12. #12
    Thanks Uwe. Looked at the finder chart. The corresponding DSS image looked like a star, which threw me off. Thought it would be at least elongated. And I thought the naming with J is basically the coords. I'll give it a whack tonight and will let all know.
    Clear skies,
    Alvin #26
    faintfuzzies.com

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    Let us know what you could see Alvin, it could be in reach of your 22-inch. Weather here is wet all around, no chance to check the quasar.

    The corresponding DSS image looked like a star, which threw me off.
    I heard about a size of 10" from which the guys who were searching on the plates suspected laminar appearance. So no wonder that the quasar looks stellar. Better take the SDSS or the new PanSTARRS survey. Given the "J" coords the culprit is easily visible.
    Clear Skies, uwe
    http://www.deepsky-visuell.de
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    27" f/4,2

  14. #14
    Hi all,

    I made it out to one of our favorite sites at 7,600 feet elevation. At 690x with my 22" reflector, the object immediately looked like an elongated star aligned roughly E-W. During steady seeing, two distinct points of light popped in and out. I did see component C only once and was not able to see it again, so I treat as a non-observation.AndromedaParachute.JPG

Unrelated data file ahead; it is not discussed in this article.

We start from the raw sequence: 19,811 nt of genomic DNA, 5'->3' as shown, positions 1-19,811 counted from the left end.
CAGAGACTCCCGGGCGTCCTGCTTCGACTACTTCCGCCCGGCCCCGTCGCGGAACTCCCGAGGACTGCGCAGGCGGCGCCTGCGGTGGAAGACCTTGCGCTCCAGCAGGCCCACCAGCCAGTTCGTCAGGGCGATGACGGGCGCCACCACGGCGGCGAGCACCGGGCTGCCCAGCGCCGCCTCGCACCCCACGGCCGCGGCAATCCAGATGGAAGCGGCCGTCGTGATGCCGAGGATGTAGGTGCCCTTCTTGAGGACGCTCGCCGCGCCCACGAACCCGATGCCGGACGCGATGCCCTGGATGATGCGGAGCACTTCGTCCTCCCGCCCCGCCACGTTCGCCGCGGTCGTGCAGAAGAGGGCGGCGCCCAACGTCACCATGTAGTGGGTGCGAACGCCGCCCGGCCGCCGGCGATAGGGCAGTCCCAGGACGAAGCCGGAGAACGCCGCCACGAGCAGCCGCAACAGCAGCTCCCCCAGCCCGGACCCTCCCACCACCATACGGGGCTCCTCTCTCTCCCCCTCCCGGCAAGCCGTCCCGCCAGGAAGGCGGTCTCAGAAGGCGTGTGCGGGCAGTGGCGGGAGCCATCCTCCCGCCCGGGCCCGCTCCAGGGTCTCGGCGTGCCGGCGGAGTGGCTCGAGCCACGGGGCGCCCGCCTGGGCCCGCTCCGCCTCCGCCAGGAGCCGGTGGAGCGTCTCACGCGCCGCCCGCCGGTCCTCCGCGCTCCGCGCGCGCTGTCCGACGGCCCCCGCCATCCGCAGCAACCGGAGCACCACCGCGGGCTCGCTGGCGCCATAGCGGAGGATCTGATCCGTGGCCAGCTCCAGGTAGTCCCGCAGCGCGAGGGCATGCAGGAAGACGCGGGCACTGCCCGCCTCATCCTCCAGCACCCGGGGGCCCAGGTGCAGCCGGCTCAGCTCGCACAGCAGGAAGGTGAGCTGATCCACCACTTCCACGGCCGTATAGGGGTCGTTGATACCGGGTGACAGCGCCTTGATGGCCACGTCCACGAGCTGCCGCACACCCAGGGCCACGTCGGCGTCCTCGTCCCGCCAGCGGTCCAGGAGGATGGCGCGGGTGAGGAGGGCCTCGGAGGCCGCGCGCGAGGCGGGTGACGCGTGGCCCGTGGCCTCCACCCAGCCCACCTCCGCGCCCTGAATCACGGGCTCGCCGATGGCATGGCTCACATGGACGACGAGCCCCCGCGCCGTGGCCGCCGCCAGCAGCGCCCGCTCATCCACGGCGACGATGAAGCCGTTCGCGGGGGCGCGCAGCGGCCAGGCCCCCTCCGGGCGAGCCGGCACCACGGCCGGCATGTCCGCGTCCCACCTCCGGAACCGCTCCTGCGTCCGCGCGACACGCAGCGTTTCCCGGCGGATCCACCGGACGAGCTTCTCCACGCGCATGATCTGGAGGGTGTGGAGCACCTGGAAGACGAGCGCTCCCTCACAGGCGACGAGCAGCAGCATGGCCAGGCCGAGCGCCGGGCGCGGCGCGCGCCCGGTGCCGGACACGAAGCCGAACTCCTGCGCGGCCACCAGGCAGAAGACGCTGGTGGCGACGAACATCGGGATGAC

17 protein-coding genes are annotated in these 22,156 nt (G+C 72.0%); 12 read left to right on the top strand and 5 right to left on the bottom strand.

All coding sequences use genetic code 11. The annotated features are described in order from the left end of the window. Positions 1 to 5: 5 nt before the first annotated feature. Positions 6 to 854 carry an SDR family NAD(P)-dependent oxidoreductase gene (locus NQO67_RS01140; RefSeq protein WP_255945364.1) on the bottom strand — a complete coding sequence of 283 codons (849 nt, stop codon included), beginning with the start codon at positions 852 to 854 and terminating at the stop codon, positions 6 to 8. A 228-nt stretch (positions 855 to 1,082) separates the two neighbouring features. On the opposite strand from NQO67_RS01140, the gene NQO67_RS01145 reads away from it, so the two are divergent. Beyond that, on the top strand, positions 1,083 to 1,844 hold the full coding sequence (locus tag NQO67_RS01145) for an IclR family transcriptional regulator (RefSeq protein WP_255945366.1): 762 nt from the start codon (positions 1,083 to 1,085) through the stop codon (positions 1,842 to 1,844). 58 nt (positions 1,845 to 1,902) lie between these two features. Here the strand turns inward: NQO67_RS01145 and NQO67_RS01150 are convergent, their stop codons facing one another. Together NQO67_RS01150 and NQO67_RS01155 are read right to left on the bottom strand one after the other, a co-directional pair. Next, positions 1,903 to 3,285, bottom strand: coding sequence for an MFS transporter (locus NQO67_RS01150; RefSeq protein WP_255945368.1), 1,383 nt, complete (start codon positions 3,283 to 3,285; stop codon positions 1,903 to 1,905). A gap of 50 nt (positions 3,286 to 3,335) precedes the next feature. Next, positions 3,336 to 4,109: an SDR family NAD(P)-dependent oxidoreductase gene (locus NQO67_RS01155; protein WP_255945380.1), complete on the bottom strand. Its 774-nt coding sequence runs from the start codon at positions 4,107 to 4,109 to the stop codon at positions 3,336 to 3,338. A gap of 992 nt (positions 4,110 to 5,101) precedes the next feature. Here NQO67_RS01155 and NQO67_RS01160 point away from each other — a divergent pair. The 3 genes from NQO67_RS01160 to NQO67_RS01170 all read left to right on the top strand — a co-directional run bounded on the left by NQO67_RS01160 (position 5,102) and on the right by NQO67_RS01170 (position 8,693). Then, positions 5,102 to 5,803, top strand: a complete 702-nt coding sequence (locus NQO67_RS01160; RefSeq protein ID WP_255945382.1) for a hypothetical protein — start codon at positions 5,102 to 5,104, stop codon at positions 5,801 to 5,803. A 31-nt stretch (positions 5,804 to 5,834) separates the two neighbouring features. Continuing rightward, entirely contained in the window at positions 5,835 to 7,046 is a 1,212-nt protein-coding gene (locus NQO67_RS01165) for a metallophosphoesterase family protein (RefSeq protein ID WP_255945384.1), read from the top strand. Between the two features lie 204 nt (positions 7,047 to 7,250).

Last edited by FaintFuzzies; July 25th, 2017 at 06:19 AM.
    Clear skies,
    Alvin #26
    faintfuzzies.com

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    Well done!

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    Hi all, I've been a member of this forum for a number of years but I believe this is my first report on it, probably because our decent observing windows are so few and far between here in the UK that a particular thread is usually well old by the time I get an observation of an OOTW. Owen Brazell pointed this one out to me and an opportunity came on the night of Saturday 19th August. Scope used: a 600mm (24") F4.5 driven Dobsonian. Location: Norfolk,UK; about 12 miles West of Lowestoft (UK's most easterly point) and about 35 feet above sea level. My skies are quite dark for the UK but this was a milky night with NELM 5.5 at best, lower at times (Humidity can be a problem here and it was about 80% on this night.) Seeing was about Ant III, stars were sharp with an 8mm Ethos (x340), but starting to go blobby with a 4.7mm Ethos (x575).

    I identified the star field using Alvin Huey's excellent chart as posted on this thread (thanks Alvin). I identified the mag 12 star in the centre of the field and the 2 fainter stars in a line above it. I immediately noticed the faint 'star' below the brighter one. I could see that it was elongated but I couldn't split it. I sketched the elongation and position in relation to the row of 3 stars and was pleased to note when checking afterwards that it tied in with the images. N.B. a 3.7mm Ethos (x730) didn't improve the view (seeing not good enough) but confirmed what I was seeing.